laura packardWhen it rains, it pours, or so the old adage goes for having a “€œTerrible, Horrible, No Good, Very Bad”€ day. Then sometimes it dumps buckets, flooding our respective streets, shorting out the power we so desperately exist upon, blocking our every escape.

I was driving down the road not so long ago. Well, I drive every darn day; have the gas bills and squashed insect deluge on the windshield and grill to prove it. But on this particular day, I was driving in an attempt to outrun the mother of all summer thunderstorms.

You know the kind.

Where the sky is an ashy slate to begin with, streaked with a broad brush tinted with gritty gray. Then, out of nowhere comes the underbelly of the beast of wickedness rolling as deep, and as sure, as the Kentucky bluegrass hills and the Gulf Shore waves combined.

It doesn’€™t really matter what went wrong that particular day; nothing went right. It was all the same story, beginning to end. You see, there were internal storms I was running from, too. I ended up beating one of these storms at the front porch, the icy sharp rain narrowly escaping my tank topped exposed arms and damp papered grocery bags filled with needy want. But the inner ones still found their way in, and followed me inside as I unlocked the door.

People who purport to know better say STOP RUNNING. The pain will inevitably track you down like a bounty hunter with 90 lb. arms of muscle and sinewy joints, elbows and carnival strength and missing teeth. Pain WILL find you, they say, and do hurricane damage along the way and rejoice in the path of utter destruction and dance a jester’€™s jig in the cruelest of courts. In the deepest pockets and most secret of rooms you can manage to squeeze in, contort and hide matters not the least. It will COME. Whether we like it or not.

So . . . welcome it on in?

Live the pain, they say, invite it swiftly in and with a stiff upper lip through the breeze way, make room on the couch; offer it an heirloom afghan, maybe a tea biscuit or two with homemade apricot jam. Say, “€œpain, sit and stay awhile, why don’€™t you? What’€™ll you have to drink?”

We are told WE CAN DO HARD THINGS even if we have to bathe in it and stew for an uncomfortable while chatting idling or delving to the abyss. And I am like, of course we can do hard things. If we don’t do hard things then we are no longer alive. I only don’€™t wish to be reminded of the steel pointed toe, kicking you in the a*# repeatedly over and over again. I’m just asking, “€œpain, are we done yet?”€ I AM doing hard things all the damn time, trying to absorb then process all the lessons you insist I learn at a tortoise pace. My legs are numb and my feet rage with sharp stabbing needles of hurt and longing for relief. See, I don’€™t need, or want to discuss it to death. I’€™m like “€œPain, or whatever your name is? I am just driving around, trying to Get. Stuff. Done…€ €œCan we chat later? I have a thing at noon.”€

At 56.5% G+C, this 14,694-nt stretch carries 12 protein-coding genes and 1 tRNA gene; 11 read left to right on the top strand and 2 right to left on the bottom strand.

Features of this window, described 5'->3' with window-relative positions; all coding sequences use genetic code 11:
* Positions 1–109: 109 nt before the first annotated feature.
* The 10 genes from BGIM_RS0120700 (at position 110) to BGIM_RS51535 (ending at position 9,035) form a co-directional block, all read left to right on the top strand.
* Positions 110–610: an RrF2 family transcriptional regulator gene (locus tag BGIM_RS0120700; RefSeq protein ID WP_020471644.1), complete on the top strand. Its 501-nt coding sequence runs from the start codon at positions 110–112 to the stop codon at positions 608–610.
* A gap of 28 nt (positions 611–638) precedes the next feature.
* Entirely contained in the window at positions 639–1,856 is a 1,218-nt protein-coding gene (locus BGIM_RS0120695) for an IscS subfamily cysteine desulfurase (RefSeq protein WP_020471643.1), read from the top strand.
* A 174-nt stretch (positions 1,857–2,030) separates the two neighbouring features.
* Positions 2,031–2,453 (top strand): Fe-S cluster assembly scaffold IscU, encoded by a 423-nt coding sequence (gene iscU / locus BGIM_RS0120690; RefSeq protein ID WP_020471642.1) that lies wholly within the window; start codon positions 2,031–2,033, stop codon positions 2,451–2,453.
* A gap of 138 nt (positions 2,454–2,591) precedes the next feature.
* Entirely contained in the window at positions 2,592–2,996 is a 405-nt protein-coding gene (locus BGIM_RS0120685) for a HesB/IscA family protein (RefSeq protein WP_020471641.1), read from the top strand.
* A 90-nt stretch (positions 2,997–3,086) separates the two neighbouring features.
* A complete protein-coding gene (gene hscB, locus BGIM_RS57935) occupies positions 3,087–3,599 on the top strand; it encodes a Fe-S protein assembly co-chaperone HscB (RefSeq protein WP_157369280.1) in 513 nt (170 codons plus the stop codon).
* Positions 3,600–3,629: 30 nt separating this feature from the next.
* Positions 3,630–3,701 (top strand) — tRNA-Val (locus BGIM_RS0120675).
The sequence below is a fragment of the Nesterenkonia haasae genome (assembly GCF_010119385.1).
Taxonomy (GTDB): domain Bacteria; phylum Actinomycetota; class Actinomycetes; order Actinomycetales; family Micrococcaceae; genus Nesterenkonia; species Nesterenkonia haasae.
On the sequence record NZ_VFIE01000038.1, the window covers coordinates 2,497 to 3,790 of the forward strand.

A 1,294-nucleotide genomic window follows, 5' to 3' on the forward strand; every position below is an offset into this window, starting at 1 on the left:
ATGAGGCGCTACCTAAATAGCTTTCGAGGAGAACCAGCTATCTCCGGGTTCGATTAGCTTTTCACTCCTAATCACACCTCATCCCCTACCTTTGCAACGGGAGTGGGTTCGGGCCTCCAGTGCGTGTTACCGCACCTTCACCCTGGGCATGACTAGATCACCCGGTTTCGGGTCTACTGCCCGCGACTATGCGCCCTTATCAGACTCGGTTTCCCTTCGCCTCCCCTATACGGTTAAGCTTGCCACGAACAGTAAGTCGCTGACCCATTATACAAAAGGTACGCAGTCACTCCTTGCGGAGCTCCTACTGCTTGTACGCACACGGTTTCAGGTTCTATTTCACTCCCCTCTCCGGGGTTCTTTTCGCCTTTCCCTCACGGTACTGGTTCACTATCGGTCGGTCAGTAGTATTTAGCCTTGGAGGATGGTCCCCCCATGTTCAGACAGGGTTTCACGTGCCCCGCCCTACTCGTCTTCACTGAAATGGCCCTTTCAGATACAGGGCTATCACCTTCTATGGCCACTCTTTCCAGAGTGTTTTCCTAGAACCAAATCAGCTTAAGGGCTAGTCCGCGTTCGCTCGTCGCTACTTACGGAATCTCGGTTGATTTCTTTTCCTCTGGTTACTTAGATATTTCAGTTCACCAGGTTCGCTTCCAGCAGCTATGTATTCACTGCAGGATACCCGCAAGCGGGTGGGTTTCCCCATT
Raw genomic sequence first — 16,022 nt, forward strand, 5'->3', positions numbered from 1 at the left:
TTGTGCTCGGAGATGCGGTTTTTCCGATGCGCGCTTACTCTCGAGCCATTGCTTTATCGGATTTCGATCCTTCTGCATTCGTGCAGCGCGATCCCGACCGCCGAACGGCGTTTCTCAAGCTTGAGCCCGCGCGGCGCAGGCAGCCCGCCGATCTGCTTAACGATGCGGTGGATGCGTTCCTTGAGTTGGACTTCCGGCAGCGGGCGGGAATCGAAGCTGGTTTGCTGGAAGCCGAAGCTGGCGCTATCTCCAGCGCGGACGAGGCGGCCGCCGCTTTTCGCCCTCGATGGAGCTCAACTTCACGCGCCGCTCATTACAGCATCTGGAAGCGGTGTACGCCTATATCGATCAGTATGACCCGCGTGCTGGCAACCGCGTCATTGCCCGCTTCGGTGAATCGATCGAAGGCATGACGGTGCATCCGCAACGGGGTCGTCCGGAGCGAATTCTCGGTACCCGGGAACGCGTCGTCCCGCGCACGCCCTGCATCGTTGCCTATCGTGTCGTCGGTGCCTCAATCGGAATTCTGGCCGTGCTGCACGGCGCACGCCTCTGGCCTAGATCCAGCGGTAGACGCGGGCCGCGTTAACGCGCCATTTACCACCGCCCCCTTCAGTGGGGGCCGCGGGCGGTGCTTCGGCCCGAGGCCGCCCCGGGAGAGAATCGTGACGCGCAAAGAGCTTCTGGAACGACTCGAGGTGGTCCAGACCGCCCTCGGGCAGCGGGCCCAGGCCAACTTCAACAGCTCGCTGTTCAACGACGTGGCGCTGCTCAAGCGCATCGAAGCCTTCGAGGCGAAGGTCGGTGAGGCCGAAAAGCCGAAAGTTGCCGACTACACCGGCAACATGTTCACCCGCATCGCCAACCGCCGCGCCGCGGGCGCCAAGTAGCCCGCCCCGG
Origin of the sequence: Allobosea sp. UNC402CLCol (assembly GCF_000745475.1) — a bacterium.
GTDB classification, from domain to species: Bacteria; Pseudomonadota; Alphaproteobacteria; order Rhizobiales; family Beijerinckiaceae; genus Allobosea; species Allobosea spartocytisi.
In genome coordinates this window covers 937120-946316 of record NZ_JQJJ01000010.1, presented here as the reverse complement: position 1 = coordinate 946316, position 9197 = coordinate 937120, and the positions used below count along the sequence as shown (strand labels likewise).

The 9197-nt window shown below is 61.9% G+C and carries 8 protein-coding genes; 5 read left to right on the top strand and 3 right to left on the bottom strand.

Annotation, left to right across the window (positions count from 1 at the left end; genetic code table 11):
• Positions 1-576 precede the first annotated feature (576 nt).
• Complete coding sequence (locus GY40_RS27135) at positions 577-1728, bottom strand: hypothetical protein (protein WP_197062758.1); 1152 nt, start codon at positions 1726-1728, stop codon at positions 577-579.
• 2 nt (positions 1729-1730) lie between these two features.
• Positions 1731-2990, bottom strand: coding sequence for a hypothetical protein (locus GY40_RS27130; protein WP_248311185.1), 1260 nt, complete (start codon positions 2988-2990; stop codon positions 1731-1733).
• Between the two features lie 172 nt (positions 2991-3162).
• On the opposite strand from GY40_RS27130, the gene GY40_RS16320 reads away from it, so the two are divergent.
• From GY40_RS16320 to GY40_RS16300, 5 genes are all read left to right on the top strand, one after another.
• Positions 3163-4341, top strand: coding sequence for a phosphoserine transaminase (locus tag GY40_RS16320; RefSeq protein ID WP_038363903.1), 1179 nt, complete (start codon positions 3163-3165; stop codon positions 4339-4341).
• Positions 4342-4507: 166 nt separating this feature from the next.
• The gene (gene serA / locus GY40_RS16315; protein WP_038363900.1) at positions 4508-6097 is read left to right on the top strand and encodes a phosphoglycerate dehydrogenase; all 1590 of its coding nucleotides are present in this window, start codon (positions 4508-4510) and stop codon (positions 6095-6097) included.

But in the end, pain all comes back to . . .

Come hell or high winded, warped water, we either sink, float or swim.

I have a friend, let’s call him Don. He is a marketing guru, after all. I love him. Oh, and he really, really loves action verbs; power words . . . ‘€˜cause, you know, he brands stuff for a living. He’d tell me right now to get rid of all the come hell and high winded what with all crap and stick to the verbiage . . . as in, action is where it’s at, people. Red hot action verbs draw attention. They are powerful. They command people to stop, drop and listen. People want, no are starved, to be powerful or, at the least, powerfully in control of what ails them, right?




My friend Don would then eliminate the first two words because, well, the first is wimpy and negative and assumes you suck at something . . . like swimming or life. The second would have to go because it implies stagnation; not moving forward, just lying there flailing your weak skinny arms and under-muscled legs a little bit here or a tiny bit there so you don’t, you know, sink because you’ll be sucking at something again.

This leaves us with one word and one word only: swim.

Only, if we did sit and stay and chat it up with that annoyingly persistent Pain, he’€™d have told us straight off the bat that:

You can’€™t swim without first sinking to the bottom of some kind of stinking pit. And no one, even those with Herculean strength, Super bowl trophies, Golden Ticket wins . . . you know the ones, who never seem to sweat. Even they have to float for a while so they don’€™t sink, and can later . . . you get what I’€™m saying . . . swim.

At times, as an ole Aesop fable goes, we urgently need the rain so our gardens grow and we are fed. Others, we frantically need the rain to cease so our vessels can bake in the sun and can collect the water we so desperately need to drink. Pain is seasonal. It comes and goes. Whether we are the master craftsman of our very own storm or an innocent bystander caught in the eye, on the brink.

Recently, I came across a picture of one of my girls when she was around 9. She was wearing a bright blue parka, holding a UGA striped umbrella; her acid jeaned butt was planted on the asphalt and firmly glued into a bright orange inner tube she’€™d pulled out from the garage one rainy day.

Sometimes, you just need to sink into what comes at you and float awhile.

You can always swim another day.